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Is a Rolex, Tag or Omega a Good Investment? (Investing in Watches)

Investing in Watches

This is a question that has personally always interested us. We love to collect and invest and if we can combine that with a hobby, purchasing something we like and enjoy and potentially profiting from it further down the line, then even better. But is this possible to do with premium watches like Rolex, Tag and Omega?

That’s the question posed for this investment guide and it’s one we will look at here, seeing how watches like Rolex’s have held their value over the years and establishing whether or not they are a worthwhile investment.

Stocks vs Watches

Stocks vs Watches

Before we look at each of the big brands in turn and at the merits of investing in timepieces, let’s see what happens when you compare watches vs stocks over the last few decades.

Brands like Rolex really came into their own during the 1960s, when they began to be perceived as a brand of the rich, the famous and the wealthy, and when their value began to rise significantly to reflect this.

In the mid 1960s and early 1970s Rolex were releasing timepieces such as the Explorer, which had a retail price of less than $200 back then (before your eyes pop out of your skull, this was still considered a lot of money. According to DollarTimes  it equated to about $1,400 in today’s money)

However, that watch today has a price tag of between $5,000 and $20,000, depending on the model and the state of the timepiece. If we suppose that you bought the first release and that you kept it hidden from harm for 50 years, then you’d be making a 100x return on your initial investment.

This equates to an annual increase of around 9%. If you invested in the S&P 500 instead then your return would be closer to 10%. Based on that, stocks would be the better option, but only just, and what would you prefer to have owned for 50 years, a piece of paper or one of the most expensive watches in existence?

The Cons of Investing in Watches

The main issue with investing in these watches is that big brands seem to have their heyday. This is when their products retain the most value and can go on to be worth significantly more than they were at the time of purchase.

The 1970s and 1980s were the best time to buy Star Wars memorabilia; the 1920s through to 1950s was the best time for comic books; the 1950s and 1960s was the best time for Gibson guitars. That’s not to say that they don’t continue producing valuable products, because they do, but rather that they will never replicate the sort of price increases you could get during those specific eras.

This is especially true in the modern world, where there are more brands than ever and where every successful company is producing more stock than ever. Take comic books as an example. The reason the headline-hitting million-dollar comics sold for so much is not just because they were the first in a series, but because they signaled a breakthrough for the company and the medium in general, and they came at a time when very few books were produced.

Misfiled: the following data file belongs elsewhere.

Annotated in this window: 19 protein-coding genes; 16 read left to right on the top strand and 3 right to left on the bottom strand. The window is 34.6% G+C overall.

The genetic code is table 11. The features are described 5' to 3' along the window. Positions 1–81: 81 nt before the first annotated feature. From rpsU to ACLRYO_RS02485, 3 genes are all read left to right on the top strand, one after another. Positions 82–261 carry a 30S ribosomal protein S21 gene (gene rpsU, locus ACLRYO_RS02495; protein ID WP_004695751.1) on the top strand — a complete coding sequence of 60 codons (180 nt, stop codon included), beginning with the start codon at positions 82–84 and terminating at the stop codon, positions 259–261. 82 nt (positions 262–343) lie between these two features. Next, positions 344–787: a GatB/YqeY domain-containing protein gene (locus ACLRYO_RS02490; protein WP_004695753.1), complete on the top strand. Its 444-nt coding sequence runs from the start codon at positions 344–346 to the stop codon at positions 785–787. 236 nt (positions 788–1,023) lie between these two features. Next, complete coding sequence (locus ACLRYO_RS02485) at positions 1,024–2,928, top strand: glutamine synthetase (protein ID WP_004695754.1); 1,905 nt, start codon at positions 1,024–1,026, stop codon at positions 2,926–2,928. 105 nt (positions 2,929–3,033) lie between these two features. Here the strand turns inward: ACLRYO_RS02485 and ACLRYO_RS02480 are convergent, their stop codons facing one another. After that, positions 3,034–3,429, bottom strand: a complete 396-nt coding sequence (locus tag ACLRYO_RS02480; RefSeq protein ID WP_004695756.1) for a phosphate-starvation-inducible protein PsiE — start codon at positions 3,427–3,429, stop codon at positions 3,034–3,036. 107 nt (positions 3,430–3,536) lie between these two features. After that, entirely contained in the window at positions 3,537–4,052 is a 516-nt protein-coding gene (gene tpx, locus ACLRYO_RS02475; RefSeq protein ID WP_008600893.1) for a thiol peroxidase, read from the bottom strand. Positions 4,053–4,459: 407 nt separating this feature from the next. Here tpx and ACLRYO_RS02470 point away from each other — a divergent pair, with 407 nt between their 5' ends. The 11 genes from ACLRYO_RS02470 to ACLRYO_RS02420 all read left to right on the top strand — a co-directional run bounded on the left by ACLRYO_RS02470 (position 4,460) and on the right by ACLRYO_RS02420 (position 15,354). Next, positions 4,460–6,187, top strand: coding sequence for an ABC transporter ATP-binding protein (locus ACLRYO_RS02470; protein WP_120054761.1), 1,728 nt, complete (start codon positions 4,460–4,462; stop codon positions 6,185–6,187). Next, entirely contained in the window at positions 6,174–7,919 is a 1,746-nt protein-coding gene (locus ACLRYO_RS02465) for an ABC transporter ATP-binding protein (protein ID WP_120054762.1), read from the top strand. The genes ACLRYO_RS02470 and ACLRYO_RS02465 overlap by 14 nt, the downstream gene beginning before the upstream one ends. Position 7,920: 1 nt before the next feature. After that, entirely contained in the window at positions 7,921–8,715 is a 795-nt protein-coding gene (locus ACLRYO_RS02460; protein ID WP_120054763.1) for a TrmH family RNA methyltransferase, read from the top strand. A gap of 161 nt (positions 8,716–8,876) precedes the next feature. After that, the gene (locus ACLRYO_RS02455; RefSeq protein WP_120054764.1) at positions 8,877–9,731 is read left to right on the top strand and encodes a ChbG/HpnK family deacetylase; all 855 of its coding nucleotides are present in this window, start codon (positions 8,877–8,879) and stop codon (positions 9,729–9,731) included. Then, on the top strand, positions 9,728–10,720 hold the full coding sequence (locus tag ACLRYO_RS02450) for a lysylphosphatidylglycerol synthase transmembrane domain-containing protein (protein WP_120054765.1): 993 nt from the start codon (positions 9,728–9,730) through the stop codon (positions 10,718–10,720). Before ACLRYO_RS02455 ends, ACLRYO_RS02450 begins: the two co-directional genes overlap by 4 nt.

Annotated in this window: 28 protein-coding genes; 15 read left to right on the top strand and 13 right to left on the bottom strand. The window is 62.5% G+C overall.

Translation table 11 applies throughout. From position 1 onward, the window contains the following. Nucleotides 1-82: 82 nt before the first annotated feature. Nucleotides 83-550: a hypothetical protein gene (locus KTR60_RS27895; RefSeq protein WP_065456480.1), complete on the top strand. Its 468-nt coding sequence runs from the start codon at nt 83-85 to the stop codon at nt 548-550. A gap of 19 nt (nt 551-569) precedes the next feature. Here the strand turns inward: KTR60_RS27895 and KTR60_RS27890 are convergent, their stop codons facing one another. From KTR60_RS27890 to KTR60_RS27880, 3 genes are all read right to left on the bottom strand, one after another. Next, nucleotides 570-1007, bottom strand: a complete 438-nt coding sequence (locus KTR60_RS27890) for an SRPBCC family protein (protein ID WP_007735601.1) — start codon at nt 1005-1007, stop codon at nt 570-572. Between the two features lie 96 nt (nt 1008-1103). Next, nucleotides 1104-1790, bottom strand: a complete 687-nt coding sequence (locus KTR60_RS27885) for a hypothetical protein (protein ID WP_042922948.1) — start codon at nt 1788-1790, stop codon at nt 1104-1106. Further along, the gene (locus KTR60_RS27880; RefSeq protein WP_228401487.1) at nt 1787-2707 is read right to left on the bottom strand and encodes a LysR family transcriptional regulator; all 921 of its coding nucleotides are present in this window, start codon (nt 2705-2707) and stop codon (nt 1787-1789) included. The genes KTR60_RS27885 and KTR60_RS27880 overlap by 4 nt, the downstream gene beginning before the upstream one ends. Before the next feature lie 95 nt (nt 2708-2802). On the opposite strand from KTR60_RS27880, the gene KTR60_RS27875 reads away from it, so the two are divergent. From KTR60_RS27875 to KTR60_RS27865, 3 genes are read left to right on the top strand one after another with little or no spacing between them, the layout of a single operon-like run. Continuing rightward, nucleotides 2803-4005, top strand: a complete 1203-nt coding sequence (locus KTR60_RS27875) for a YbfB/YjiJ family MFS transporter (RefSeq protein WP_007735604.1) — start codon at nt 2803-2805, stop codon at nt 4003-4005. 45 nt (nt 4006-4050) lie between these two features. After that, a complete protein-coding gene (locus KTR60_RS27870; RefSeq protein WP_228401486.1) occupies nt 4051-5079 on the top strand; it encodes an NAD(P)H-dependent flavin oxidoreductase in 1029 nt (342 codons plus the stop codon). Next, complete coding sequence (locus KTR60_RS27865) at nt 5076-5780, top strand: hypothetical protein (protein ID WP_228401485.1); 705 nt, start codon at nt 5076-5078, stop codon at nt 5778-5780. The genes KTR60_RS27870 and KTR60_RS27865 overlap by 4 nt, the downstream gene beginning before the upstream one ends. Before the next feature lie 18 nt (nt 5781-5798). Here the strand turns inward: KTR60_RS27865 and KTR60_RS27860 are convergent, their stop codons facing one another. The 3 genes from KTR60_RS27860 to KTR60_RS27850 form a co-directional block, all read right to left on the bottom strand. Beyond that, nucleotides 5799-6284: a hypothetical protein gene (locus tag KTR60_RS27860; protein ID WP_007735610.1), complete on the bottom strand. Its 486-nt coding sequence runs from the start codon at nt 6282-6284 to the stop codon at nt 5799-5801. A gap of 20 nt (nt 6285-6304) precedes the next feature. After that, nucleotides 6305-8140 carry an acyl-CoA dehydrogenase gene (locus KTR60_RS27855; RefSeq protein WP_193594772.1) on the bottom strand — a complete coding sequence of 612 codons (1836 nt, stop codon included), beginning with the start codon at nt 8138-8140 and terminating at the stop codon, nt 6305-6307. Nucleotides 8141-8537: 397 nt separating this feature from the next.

Watches like Rolex and Omega are similar. They have had their heydays and those vintage pieces will likely always increase in price, but the new watches probably won’t have as much of an impact in the future. The world will move on to new brands and new trends and while the classics will continue to hold the public’s interest, the new stuff won’t.

Of course, you could just invest in the vintage pieces, but even then there are problems. If you buy a watch that is 50 years old and keep it in very good condition then it will probably be worth more than it is now in another 10 or 20 years, but the value will not rise as sharply or as swiftly, because you’re now selling a valuable collectible that you paid top dollar for, as opposed to a vintage piece you got for retail price.

Of course, another con to investing in watches is the fact that you are unlikely to make anything at all in the short term. You will likely need to be sitting on a time piece for at least 5 or 10 years before the value starts to rise significantly, assuming it ever does.

The Pros of Investing in Watches

Investing in Premium Watches

There are some benefits to investing in watches. It’s not all doom and gloom. For instance, if the watch was produced in limited numbers, was once owned by someone famous or contained precious metals, then it has inherent value that will always attract interest from buyers.

What’s more, while stocks can be high one day and gone the next, a watch with a strong inherent value will always be worth something and even if it’s not, at least you can still use it for the reason it was intended.

Watches from established, historic brands will also always appeal to a certain demographic, even if they have fallen out of favor with the general population. The current trend towards vinyl and old-school cellphones like the Nokia 3310 is a great example of this. Simply put, in a world of mass production and machine made products, people yearn for something traditional, something nostalgic. If you have a handmade or hand finished watch from a legendary and traditional brand, it could be akin to holding the first print of the first Pink Floyd vinyl today.

And whether you make money or not, the best thing about investing in watches is that you also get to own and experience these timepieces for yourself. So much work goes into the watches created by Swiss brands like Rolex and they are a true joy to behold. If you have a passion for them like we do, then investing in watches will be as much of a hobby as it is an investment opportunity.

So, put your money where your mouth and your hobby is and start investing in premium and vintage timepieces today.

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